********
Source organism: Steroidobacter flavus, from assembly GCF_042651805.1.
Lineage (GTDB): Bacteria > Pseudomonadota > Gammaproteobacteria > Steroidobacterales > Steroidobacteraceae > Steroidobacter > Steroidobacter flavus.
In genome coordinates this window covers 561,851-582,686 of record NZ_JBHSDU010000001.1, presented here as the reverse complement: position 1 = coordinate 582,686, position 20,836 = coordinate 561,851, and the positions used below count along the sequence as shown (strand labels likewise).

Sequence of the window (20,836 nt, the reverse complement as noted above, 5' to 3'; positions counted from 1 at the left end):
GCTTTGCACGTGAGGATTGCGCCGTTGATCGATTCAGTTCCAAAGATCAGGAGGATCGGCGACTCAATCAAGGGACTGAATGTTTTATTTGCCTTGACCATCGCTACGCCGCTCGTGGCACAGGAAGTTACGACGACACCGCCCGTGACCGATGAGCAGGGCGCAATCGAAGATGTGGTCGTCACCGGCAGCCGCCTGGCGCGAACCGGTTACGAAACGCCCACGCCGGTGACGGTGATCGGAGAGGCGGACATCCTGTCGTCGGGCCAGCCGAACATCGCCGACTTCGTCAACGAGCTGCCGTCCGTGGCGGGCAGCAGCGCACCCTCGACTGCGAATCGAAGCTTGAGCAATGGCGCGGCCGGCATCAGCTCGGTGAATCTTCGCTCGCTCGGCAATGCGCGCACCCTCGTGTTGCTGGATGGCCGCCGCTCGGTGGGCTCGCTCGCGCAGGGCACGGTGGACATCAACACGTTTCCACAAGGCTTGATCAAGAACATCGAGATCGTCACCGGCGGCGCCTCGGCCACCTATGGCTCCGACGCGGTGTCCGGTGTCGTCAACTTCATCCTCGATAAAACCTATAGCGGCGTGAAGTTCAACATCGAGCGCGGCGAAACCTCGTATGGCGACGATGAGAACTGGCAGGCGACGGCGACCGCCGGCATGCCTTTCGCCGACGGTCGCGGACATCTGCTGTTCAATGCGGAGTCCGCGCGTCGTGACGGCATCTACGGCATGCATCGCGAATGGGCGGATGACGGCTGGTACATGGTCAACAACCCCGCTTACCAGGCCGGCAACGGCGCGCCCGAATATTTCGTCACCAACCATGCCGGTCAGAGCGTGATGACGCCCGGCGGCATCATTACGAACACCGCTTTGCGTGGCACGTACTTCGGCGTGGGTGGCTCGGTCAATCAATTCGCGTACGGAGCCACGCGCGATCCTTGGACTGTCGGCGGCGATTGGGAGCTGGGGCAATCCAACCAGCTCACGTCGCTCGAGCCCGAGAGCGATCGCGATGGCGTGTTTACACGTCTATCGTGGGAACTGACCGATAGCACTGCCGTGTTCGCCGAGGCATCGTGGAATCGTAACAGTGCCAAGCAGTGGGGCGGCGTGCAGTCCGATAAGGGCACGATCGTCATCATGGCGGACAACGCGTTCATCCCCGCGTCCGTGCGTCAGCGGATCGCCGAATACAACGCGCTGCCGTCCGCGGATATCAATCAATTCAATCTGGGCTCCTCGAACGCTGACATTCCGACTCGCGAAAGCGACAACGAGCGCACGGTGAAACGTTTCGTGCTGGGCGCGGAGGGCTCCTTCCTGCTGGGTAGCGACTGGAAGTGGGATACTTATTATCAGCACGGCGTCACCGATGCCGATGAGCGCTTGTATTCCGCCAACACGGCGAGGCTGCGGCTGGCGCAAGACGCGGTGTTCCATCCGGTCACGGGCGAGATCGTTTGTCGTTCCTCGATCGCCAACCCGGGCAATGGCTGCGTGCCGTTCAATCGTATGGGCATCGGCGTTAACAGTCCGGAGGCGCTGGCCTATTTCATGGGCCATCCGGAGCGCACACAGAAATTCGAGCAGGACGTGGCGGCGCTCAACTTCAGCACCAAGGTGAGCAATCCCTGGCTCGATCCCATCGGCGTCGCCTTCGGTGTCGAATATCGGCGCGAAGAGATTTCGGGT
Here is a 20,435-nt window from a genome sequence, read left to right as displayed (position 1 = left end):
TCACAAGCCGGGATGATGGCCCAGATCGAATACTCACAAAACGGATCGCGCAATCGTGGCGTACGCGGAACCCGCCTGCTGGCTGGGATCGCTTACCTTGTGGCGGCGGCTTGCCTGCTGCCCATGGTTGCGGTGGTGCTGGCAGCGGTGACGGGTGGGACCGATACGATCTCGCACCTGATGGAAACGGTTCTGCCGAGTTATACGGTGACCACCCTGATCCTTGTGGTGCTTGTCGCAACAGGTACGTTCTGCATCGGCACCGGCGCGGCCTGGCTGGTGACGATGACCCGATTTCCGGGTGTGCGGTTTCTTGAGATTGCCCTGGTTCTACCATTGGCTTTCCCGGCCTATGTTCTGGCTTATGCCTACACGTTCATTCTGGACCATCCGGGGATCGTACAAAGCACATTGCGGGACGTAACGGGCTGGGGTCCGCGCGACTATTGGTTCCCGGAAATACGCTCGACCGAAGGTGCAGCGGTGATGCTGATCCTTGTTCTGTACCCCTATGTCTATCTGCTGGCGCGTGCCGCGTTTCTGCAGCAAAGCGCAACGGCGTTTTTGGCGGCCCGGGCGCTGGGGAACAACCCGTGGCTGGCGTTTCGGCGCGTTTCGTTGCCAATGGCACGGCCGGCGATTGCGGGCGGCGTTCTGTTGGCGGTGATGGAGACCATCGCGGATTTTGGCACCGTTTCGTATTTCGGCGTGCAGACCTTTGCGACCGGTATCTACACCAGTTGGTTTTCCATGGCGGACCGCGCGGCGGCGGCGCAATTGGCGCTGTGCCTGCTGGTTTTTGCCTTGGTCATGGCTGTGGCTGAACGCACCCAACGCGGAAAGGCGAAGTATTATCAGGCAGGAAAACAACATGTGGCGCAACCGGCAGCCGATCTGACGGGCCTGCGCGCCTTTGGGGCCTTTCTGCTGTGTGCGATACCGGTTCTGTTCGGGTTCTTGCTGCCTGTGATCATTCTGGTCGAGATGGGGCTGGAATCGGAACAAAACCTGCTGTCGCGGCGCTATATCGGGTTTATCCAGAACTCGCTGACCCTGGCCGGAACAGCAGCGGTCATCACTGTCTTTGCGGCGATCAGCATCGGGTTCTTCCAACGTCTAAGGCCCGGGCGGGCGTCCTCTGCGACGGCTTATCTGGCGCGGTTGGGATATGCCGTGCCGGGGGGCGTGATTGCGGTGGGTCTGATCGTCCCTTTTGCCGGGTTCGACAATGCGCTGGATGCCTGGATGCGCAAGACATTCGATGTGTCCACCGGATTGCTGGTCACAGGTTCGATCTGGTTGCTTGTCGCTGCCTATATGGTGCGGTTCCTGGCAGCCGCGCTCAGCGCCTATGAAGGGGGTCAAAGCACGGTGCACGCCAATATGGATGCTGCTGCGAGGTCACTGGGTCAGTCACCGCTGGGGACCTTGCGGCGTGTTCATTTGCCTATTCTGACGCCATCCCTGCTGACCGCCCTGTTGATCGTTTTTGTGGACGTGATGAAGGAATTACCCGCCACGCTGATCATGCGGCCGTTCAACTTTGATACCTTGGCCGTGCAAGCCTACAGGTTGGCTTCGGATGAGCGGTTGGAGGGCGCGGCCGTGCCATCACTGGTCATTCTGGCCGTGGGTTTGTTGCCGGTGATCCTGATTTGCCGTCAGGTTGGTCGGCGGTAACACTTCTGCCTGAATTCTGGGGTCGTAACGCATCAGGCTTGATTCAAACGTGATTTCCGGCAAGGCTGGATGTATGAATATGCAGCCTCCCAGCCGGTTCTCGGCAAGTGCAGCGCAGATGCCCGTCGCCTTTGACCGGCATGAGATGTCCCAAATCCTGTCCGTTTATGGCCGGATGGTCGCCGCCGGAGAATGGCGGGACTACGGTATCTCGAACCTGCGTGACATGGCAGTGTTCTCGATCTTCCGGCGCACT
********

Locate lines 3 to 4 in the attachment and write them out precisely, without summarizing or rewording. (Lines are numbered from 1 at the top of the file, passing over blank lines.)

In genome coordinates this window covers 561,851-582,686 of record NZ_JBHSDU010000001.1, presented here as the reverse complement: position 1 = coordinate 582,686, position 20,836 = coordinate 561,851, and the positions used below count along the sequence as shown (strand labels likewise).

Sequence of the window (20,836 nt, the reverse complement as noted above, 5' to 3'; positions counted from 1 at the left end):